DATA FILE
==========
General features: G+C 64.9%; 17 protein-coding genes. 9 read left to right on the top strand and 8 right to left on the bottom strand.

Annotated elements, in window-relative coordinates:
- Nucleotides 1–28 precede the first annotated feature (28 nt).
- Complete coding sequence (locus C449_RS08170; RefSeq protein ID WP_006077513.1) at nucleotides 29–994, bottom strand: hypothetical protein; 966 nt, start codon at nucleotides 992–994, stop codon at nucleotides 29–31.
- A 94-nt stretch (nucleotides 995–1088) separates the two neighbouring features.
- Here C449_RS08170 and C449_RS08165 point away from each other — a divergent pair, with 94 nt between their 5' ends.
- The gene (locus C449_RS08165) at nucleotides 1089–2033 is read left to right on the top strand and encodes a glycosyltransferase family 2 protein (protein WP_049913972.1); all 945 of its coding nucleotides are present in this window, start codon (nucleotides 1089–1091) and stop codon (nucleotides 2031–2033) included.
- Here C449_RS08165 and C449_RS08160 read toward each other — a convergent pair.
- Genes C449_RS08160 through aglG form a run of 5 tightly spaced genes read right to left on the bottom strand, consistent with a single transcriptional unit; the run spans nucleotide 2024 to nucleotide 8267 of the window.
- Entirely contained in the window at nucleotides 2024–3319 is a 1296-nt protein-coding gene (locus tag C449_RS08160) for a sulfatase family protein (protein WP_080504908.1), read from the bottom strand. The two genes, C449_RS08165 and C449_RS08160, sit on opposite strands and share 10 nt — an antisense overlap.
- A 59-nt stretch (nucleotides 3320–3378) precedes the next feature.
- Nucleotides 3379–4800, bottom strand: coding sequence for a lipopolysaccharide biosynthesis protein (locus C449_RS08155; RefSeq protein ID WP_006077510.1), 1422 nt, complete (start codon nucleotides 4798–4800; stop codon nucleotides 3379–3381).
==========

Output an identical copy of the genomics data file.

General features: G+C 64.9%; 17 protein-coding genes. 9 read left to right on the top strand and 8 right to left on the bottom strand.

Annotated elements, in window-relative coordinates:
- Nucleotides 1–28 precede the first annotated feature (28 nt).
- Complete coding sequence (locus C449_RS08170; RefSeq protein ID WP_006077513.1) at nucleotides 29–994, bottom strand: hypothetical protein; 966 nt, start codon at nucleotides 992–994, stop codon at nucleotides 29–31.
- A 94-nt stretch (nucleotides 995–1088) separates the two neighbouring features.
- Here C449_RS08170 and C449_RS08165 point away from each other — a divergent pair, with 94 nt between their 5' ends.
- The gene (locus C449_RS08165) at nucleotides 1089–2033 is read left to right on the top strand and encodes a glycosyltransferase family 2 protein (protein WP_049913972.1); all 945 of its coding nucleotides are present in this window, start codon (nucleotides 1089–1091) and stop codon (nucleotides 2031–2033) included.
- Here C449_RS08165 and C449_RS08160 read toward each other — a convergent pair.
- Genes C449_RS08160 through aglG form a run of 5 tightly spaced genes read right to left on the bottom strand, consistent with a single transcriptional unit; the run spans nucleotide 2024 to nucleotide 8267 of the window.
- Entirely contained in the window at nucleotides 2024–3319 is a 1296-nt protein-coding gene (locus tag C449_RS08160) for a sulfatase family protein (protein WP_080504908.1), read from the bottom strand. The two genes, C449_RS08165 and C449_RS08160, sit on opposite strands and share 10 nt — an antisense overlap.
- A 59-nt stretch (nucleotides 3320–3378) precedes the next feature.
- Nucleotides 3379–4800, bottom strand: coding sequence for a lipopolysaccharide biosynthesis protein (locus C449_RS08155; RefSeq protein ID WP_006077510.1), 1422 nt, complete (start codon nucleotides 4798–4800; stop codon nucleotides 3379–3381).